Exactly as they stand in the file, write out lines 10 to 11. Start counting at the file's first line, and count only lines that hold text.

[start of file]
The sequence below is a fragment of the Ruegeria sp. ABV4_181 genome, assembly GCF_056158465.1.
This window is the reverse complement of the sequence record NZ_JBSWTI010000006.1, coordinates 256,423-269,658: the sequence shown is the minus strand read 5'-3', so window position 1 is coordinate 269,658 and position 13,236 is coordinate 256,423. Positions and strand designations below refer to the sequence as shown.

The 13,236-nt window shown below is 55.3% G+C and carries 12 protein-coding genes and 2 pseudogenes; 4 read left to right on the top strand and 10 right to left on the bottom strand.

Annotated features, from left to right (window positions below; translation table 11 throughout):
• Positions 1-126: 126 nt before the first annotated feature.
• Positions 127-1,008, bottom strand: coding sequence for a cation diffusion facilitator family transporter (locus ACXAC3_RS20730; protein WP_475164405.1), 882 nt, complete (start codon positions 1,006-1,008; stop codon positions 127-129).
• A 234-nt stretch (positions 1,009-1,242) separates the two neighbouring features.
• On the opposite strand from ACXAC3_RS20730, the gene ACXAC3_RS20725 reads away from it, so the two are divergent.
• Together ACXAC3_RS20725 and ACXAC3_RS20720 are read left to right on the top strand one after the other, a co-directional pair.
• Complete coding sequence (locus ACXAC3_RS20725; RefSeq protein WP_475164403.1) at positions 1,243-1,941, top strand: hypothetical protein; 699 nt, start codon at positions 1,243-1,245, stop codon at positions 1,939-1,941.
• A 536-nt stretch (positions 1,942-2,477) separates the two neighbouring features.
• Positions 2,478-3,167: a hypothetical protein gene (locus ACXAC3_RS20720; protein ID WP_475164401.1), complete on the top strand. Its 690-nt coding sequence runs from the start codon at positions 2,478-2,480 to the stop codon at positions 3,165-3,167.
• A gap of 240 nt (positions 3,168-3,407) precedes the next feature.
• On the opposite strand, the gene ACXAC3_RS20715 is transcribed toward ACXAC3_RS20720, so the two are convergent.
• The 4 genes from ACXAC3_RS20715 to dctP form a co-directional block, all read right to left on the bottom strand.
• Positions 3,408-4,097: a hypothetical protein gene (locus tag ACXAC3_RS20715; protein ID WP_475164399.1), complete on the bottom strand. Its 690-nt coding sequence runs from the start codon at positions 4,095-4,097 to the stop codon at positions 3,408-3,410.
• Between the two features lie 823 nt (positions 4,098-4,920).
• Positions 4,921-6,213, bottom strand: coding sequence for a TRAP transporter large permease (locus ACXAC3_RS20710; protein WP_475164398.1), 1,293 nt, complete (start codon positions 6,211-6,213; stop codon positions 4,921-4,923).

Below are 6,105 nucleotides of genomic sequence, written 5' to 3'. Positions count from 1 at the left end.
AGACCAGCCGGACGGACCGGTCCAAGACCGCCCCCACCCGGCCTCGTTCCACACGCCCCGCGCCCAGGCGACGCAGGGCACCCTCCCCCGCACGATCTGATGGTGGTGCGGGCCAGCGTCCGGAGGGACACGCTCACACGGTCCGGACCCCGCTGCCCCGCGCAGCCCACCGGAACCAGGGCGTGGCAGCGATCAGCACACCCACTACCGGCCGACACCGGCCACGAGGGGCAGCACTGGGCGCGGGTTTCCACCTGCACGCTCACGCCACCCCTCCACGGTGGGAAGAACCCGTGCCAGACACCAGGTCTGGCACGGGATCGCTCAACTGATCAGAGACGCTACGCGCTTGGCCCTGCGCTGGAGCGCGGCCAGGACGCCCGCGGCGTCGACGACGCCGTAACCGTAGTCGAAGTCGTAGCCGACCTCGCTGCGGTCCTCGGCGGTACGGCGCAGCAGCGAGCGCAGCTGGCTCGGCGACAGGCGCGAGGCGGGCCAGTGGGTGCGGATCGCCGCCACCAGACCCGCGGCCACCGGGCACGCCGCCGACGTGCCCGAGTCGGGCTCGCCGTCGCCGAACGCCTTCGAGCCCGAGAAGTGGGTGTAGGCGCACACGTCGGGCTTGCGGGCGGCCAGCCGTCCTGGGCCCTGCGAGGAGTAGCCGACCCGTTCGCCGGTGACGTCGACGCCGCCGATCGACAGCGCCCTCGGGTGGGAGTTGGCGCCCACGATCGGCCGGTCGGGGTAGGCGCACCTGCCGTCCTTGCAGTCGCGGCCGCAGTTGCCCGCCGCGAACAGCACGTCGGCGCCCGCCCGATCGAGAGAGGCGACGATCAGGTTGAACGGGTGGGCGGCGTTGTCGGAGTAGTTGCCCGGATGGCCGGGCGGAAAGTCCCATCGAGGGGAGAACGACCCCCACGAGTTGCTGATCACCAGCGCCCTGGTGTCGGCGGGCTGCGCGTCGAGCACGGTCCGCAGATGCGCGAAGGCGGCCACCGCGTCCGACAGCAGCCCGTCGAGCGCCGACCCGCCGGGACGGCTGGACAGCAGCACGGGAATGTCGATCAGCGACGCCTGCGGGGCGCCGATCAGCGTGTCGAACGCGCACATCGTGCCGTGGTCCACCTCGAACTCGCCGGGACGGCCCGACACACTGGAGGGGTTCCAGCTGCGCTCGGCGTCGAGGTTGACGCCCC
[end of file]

• Complete coding sequence (locus ACXAC3_RS20725; RefSeq protein WP_475164403.1) at positions 1,243-1,941, top strand: hypothetical protein; 699 nt, start codon at positions 1,243-1,245, stop codon at positions 1,939-1,941.
• A 536-nt stretch (positions 1,942-2,477) separates the two neighbouring features.